Marathon Woman: A Review of Kathrine Switzer's Memoir

This book makes me appreciate that I can run. And that I can race.

I started running in college, and it's a very uncompetitive, casual sport for me. I'm not fast, and I don't try to be. When I race, I simply want to finish. Maybe PR if I can.

This book makes me want to run more than I do, and makes me want to set goals that I never set for myself before. Much in this book made my jaw drop. I enjoy my restful and lazy days, but reading about the life of Kathrine Switzer makes me think I'm enjoying far too many of those days. Her push for the inclusion of the women's marathon in the Olympics started with the simple notion in college that she wanted to run the Boston Marathon to see if she could. Medical experts in the 60's were telling women their uteruses would fall out if they ran that far. Yet Kathrine ran with the men on her track team and thought, if they can do it, I can do it. And she challenged her coach to train her for a marathon the same way he would train one of the men.

When she signed up for the Boston Marathon in 1967, she used her initials, K.V. Switzer. She was given an official race number, the first woman in history to have one. She ran with her coach, her boyfriend and another man. The fellow runners encouraged her and told her how wonderful it was to have her there, many asking, "Are you running the whole thing?" She had done it in training, and knew she could. The moment feels like the climax of the novel when a race official, incensed at the sight of a woman in his all-male race, dives at Kathrine from the sidelines, attempting to rip off her numbers and eject her from the race. A reporter catches the entire scene in a series of snapshots as her boyfriend, a hammer thrower, puts his body weight into the official, sending him flying back and allowing Kathrine to continue on, though somewhat shaken. She had no intention of angering anyone or deceiving anyone. She just wanted to run.

And she did. She finished and showed the world that women could run the marathon, too, and in decent time. Life changed for Kathrine after that fateful day in Boston. She knew she wanted to help other women achieve what she had achieved: opportunity.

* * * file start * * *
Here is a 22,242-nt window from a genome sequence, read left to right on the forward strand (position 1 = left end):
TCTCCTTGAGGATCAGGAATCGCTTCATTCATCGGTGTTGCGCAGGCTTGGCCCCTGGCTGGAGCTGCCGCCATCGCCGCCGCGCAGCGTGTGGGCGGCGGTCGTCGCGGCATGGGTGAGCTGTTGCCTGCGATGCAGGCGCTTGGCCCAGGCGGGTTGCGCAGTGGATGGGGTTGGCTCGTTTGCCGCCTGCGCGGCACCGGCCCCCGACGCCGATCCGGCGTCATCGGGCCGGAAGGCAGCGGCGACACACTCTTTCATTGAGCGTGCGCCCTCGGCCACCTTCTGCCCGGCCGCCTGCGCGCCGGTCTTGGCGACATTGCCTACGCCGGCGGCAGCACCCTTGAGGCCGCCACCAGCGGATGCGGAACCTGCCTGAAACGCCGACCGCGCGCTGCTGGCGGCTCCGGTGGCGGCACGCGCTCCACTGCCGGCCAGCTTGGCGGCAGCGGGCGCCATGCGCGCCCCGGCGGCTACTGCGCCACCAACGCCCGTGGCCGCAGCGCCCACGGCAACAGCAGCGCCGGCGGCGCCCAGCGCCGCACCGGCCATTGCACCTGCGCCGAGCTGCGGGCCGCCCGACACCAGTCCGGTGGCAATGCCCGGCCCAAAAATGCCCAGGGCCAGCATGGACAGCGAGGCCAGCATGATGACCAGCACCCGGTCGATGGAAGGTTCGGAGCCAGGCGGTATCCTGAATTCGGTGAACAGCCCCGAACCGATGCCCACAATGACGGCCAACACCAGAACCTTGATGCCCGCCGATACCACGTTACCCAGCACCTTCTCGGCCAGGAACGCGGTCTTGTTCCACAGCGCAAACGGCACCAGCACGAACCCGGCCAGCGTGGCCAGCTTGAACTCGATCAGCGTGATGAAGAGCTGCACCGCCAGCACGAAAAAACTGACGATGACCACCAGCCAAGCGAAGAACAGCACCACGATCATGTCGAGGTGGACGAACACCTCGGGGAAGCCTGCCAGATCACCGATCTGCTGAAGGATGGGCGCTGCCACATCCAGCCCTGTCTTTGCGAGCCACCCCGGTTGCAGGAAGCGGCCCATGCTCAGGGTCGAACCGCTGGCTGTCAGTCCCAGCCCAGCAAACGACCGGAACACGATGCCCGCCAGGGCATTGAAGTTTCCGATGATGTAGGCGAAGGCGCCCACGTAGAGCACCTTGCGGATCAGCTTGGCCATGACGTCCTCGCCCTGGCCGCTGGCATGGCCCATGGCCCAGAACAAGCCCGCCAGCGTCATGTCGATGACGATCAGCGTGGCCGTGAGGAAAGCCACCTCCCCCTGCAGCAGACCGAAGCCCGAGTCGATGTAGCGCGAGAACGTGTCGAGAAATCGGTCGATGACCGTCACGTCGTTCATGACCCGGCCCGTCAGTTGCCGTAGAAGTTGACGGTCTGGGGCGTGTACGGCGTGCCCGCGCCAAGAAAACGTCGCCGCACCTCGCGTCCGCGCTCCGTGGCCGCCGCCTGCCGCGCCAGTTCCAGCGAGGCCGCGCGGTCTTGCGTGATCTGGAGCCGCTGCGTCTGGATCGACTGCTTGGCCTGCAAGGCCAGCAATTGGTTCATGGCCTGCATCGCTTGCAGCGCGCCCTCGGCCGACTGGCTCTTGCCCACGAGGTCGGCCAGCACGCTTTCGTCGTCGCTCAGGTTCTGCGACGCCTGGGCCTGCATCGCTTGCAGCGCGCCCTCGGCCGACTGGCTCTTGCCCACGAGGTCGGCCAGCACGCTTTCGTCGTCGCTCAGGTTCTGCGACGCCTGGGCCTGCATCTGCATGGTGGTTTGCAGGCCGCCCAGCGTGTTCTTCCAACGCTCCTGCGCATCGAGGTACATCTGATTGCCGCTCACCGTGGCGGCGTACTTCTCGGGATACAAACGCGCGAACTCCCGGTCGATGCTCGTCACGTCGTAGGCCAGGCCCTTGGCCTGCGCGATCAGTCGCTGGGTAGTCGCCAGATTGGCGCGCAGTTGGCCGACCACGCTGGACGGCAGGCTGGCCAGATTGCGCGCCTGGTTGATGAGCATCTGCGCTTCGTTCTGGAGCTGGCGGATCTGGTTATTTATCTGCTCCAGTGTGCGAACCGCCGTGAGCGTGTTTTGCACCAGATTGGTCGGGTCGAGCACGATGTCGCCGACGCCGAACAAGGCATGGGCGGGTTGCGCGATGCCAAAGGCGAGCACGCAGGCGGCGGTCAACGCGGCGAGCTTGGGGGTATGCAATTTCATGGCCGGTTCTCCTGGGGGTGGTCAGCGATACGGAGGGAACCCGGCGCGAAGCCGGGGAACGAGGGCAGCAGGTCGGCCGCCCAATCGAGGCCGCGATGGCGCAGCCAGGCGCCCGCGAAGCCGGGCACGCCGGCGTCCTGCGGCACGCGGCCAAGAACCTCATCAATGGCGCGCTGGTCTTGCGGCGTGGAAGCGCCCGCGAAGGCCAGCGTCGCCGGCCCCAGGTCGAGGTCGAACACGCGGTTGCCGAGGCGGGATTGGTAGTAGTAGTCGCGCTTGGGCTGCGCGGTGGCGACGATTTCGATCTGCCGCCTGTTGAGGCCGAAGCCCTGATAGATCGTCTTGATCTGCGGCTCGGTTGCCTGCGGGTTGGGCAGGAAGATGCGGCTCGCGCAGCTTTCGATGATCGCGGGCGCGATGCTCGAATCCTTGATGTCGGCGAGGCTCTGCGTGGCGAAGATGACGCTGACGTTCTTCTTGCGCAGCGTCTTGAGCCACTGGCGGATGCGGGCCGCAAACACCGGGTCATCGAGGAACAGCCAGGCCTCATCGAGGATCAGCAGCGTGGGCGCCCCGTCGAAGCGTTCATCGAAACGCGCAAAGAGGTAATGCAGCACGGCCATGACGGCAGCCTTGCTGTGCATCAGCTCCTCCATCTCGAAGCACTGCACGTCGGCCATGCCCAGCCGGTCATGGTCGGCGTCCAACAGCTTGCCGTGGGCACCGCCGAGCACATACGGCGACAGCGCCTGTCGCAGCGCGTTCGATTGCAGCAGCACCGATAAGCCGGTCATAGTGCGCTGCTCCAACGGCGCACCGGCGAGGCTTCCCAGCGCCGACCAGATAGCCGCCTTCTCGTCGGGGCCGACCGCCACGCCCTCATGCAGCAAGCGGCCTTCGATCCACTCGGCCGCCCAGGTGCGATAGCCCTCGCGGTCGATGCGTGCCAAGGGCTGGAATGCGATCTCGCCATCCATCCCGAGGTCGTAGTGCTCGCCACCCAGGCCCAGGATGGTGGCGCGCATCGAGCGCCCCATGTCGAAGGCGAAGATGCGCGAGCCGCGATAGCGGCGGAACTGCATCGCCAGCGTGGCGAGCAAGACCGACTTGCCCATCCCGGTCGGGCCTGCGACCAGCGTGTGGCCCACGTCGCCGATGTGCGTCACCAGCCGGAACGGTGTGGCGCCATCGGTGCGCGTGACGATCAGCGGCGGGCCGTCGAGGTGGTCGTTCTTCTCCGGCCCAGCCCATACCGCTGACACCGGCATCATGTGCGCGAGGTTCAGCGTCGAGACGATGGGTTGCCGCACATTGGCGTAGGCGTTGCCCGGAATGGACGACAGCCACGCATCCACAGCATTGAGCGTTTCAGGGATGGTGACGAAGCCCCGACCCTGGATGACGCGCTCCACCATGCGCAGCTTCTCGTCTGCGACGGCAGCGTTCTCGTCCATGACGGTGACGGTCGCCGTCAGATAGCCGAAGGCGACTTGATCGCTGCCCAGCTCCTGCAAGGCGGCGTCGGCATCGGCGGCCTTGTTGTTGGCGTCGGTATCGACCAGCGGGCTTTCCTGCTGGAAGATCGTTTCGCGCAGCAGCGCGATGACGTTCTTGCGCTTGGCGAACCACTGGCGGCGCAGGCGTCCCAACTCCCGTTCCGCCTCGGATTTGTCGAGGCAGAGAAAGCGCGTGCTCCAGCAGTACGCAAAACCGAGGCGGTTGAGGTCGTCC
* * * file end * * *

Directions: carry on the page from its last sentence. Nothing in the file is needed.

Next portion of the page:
The rest of her life has been spent pursuing that goal. In the process, she helped create several races, including the New York City Marathon and the Avon Marathon circuit, among others. She won the New York City Marathon in 1974, and eventually broke the three-hour mark. Her career in journalism took her all over the world, researching, spreading the word about the need for a women's Olympic marathon, and creating races for women in nearly every continent in the process.

The true climax of the novel brought tears to my eyes as Kathrine sat in the announcer's booth during the first-ever women's Olympic marathon, relaying the story of Joan Benoit (now Joan Benoit Samuelson) winning the gold in 1984. Kathrine's hard-fought battle was won, and it was a win for all women.

I had the pleasure of meeting Kathrine in person at the Women's Half Marathon race expo two years in a row now. She is an incredible and beautiful person, inside and out. Click the "Books For Runners" link to see pics from when I met her.

Marathon Woman is a fire starter. This well-written memoir had me laughing, crying, and wishing that I was doing more to show my appreciation for something that I take for granted: I can sign up for nearly any race that I want, so long as there's no qualifying time requirement. I achieved this opportunity in great part because of her.